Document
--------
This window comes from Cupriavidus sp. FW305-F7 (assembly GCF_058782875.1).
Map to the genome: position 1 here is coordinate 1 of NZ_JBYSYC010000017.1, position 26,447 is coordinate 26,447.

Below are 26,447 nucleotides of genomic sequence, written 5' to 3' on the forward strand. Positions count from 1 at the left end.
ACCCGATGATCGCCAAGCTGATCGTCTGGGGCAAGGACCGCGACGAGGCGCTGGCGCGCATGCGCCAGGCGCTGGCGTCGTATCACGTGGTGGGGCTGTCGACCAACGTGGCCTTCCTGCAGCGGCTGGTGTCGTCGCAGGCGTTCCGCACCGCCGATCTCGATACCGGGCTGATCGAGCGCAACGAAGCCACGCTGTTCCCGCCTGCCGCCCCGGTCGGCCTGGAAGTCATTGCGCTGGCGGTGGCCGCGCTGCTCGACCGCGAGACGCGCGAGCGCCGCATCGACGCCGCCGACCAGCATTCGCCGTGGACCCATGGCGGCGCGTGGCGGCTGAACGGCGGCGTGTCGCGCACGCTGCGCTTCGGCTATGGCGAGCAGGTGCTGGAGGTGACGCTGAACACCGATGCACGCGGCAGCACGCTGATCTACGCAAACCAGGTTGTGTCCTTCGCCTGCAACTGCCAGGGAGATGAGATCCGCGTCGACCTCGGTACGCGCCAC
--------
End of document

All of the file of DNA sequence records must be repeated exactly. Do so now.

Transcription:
This window comes from Cupriavidus sp. FW305-F7 (assembly GCF_058782875.1).
Map to the genome: position 1 here is coordinate 1 of NZ_JBYSYC010000017.1, position 26,447 is coordinate 26,447.

Below are 26,447 nucleotides of genomic sequence, written 5' to 3' on the forward strand. Positions count from 1 at the left end.
ACCCGATGATCGCCAAGCTGATCGTCTGGGGCAAGGACCGCGACGAGGCGCTGGCGCGCATGCGCCAGGCGCTGGCGTCGTATCACGTGGTGGGGCTGTCGACCAACGTGGCCTTCCTGCAGCGGCTGGTGTCGTCGCAGGCGTTCCGCACCGCCGATCTCGATACCGGGCTGATCGAGCGCAACGAAGCCACGCTGTTCCCGCCTGCCGCCCCGGTCGGCCTGGAAGTCATTGCGCTGGCGGTGGCCGCGCTGCTCGACCGCGAGACGCGCGAGCGCCGCATCGACGCCGCCGACCAGCATTCGCCGTGGACCCATGGCGGCGCGTGGCGGCTGAACGGCGGCGTGTCGCGCACGCTGCGCTTCGGCTATGGCGAGCAGGTGCTGGAGGTGACGCTGAACACCGATGCACGCGGCAGCACGCTGATCTACGCAAACCAGGTTGTGTCCTTCGCCTGCAACTGCCAGGGAGATGAGATCCGCGTCGACCTCGGTACGCGCCAC